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He had been meticulous with the design: Art Deco in style, it was decked out with theatrical Napoleon III–inspired furniture and English club armchairs, and decorated with floral accents, plant motifs and glass bell lamps. Carriages were made of teak (although this was changed to metal after WW1) and decorated with crystal. Attention to detail was paramount; tables in the dining carts were set as if in the finest of restaurants. At the time, its interior was compared to a luxurious Paris apartment. Tolstoy, Grace Kelly, Ernest Hemingway, Coco Chanel and Agatha Christie were just a few of its guests, while the royalty of the day – Leopold II of

Belgium, Carol II of Romania, Tsar Nicholas II of Russia and Ferdinand I of Bulgaria – also found the time to jump on. His Majesty King Ferdinand particularly loved to make the train whistle, and would board wearing a white suit, taking control of the locomotive and racing around corners at full speed. However, His Majesty ended up upsetting the travellers, and Nagelmackers was forced to step in (to make amends, the King decorated him). One night in 1920, a man in his pyjamas staggered up to a signal box proclaiming himself to be French president Paul Deschanel. “And I’m Napoleon Bonaparte,” responded the signalman, to the Frenchman who, it turns out, was in fact the president after all. Having taken more than 60 trips, English novelist Agatha Christie (author of the famous Murder on the Orient Express and Death on the Nile) was (obviously) a diehard fan: “The Orient Express is undoubtedly my favourite train,” she said at the time. “I like its tempo, which begins with an allegro con furore – the train shakes, crackles and launches in every direction in its mad hurry to leave Calais and the West – and gradually becomes rallentando while continuing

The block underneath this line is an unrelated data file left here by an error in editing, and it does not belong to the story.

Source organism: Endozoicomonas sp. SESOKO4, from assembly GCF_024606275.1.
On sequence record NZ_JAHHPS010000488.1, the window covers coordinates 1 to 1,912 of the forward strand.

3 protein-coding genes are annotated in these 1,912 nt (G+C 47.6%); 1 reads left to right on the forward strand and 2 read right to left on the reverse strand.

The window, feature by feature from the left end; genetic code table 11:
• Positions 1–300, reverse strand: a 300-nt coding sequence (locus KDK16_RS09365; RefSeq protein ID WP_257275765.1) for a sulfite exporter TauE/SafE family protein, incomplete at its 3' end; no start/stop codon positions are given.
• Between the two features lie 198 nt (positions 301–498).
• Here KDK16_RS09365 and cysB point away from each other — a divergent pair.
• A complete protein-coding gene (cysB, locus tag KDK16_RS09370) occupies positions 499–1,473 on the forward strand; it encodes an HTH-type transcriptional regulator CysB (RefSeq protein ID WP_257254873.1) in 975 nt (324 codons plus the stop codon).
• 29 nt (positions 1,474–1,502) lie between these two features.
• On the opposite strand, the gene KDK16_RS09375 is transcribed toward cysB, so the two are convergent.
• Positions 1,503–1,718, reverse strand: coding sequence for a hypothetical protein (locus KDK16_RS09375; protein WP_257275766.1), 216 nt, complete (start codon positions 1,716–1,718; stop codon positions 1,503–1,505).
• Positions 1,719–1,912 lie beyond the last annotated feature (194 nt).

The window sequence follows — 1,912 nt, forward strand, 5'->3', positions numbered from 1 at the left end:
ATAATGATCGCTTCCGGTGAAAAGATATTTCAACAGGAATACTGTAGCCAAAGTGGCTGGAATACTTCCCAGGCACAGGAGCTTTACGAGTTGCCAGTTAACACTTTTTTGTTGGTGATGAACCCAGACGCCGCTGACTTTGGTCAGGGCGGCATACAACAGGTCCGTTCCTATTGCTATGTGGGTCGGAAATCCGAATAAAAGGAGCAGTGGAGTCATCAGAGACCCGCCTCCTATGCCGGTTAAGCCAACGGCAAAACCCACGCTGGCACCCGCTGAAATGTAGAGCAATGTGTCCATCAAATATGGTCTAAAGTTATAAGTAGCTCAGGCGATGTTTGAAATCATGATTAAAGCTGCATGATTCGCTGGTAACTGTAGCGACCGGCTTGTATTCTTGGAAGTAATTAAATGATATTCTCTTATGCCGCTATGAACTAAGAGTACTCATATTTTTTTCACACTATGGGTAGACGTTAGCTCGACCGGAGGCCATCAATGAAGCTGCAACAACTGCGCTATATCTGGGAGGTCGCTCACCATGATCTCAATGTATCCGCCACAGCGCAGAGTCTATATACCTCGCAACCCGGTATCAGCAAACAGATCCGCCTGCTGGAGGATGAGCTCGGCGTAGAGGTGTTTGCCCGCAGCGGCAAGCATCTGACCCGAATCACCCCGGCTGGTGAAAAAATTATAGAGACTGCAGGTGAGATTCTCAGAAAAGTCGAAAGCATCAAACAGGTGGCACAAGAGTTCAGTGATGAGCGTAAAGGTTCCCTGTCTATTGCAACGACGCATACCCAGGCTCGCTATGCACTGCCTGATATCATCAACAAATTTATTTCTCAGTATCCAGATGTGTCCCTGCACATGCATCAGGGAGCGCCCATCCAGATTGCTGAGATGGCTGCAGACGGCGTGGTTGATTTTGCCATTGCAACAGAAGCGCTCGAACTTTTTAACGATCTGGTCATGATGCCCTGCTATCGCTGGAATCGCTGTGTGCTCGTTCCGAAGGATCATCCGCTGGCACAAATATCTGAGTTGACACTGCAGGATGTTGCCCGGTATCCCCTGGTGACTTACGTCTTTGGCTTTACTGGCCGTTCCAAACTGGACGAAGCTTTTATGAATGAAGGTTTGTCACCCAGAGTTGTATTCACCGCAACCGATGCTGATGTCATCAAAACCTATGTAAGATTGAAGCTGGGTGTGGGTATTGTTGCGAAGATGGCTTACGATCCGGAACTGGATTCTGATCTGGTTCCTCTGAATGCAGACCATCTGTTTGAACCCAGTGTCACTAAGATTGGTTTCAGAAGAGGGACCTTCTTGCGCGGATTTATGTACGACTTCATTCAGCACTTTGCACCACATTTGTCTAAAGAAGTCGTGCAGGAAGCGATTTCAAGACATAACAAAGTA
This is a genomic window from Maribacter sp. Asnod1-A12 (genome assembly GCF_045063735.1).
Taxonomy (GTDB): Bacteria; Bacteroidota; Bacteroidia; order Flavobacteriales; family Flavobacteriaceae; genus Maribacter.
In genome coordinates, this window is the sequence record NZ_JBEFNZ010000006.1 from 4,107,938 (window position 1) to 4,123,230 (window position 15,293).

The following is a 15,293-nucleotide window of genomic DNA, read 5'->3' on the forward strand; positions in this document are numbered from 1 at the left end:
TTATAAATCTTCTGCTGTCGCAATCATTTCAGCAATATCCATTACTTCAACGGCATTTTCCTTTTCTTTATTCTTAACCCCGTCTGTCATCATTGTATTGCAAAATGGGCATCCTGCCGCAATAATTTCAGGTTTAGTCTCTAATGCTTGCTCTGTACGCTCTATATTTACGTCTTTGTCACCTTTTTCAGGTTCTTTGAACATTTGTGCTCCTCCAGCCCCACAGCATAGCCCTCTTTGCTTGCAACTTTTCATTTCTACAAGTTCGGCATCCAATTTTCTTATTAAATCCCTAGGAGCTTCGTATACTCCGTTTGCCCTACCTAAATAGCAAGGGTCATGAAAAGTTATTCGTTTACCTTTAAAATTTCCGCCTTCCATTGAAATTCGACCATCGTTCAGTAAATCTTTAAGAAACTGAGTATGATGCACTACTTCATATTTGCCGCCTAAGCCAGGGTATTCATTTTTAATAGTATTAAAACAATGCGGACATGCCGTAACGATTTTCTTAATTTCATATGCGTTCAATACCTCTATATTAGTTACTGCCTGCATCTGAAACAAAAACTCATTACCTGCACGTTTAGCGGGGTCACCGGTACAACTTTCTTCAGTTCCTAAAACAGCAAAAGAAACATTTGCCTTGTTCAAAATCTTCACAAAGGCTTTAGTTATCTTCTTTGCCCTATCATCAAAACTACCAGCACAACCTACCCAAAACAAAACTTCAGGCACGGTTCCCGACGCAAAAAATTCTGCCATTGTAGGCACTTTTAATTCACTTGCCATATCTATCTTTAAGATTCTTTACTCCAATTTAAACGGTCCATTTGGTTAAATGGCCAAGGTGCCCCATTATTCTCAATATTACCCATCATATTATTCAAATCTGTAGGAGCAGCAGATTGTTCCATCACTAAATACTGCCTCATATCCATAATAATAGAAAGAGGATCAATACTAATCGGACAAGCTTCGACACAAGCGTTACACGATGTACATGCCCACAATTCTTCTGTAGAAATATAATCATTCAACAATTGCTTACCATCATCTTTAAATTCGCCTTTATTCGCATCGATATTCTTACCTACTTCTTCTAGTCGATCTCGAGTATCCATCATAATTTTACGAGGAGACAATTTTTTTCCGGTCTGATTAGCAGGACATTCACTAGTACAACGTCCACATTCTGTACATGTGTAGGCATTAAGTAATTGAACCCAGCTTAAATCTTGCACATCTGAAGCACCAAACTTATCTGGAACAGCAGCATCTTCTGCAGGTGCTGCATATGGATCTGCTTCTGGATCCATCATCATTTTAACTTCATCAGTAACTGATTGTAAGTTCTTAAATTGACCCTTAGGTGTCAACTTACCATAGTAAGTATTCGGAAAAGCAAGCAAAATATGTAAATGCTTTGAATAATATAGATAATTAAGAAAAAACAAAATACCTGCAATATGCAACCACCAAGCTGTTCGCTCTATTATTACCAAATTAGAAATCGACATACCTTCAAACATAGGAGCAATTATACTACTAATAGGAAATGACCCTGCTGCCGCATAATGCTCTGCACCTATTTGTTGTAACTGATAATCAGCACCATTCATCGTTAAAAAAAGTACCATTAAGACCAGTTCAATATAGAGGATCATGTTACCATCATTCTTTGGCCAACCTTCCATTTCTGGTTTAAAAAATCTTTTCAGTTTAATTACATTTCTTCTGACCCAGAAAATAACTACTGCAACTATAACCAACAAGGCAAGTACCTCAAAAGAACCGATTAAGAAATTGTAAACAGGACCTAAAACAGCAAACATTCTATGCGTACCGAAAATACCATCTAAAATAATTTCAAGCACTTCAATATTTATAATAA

clockwise from above: Restaurant car no. 2979, built in 1925; Decorative panel Figurines and Grapes from car no. 4159, made in 1928 by René Lalique, white press molded glass on a silver leaf background; Interior of car no. 4160 with decorative panels Small Bouquet of Flowers, made in 1928 by René Lalique. all images © Lola Hakimian

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Profile for Runwild Media Group

Marylebone & Fitzrovia magazine January 2017  

Welcome to the latest edition of Marylebone & Fitzrovia magazine, celebrating the dynamism of the area and bringing you the latest features,...

Marylebone & Fitzrovia magazine January 2017  

Welcome to the latest edition of Marylebone & Fitzrovia magazine, celebrating the dynamism of the area and bringing you the latest features,...

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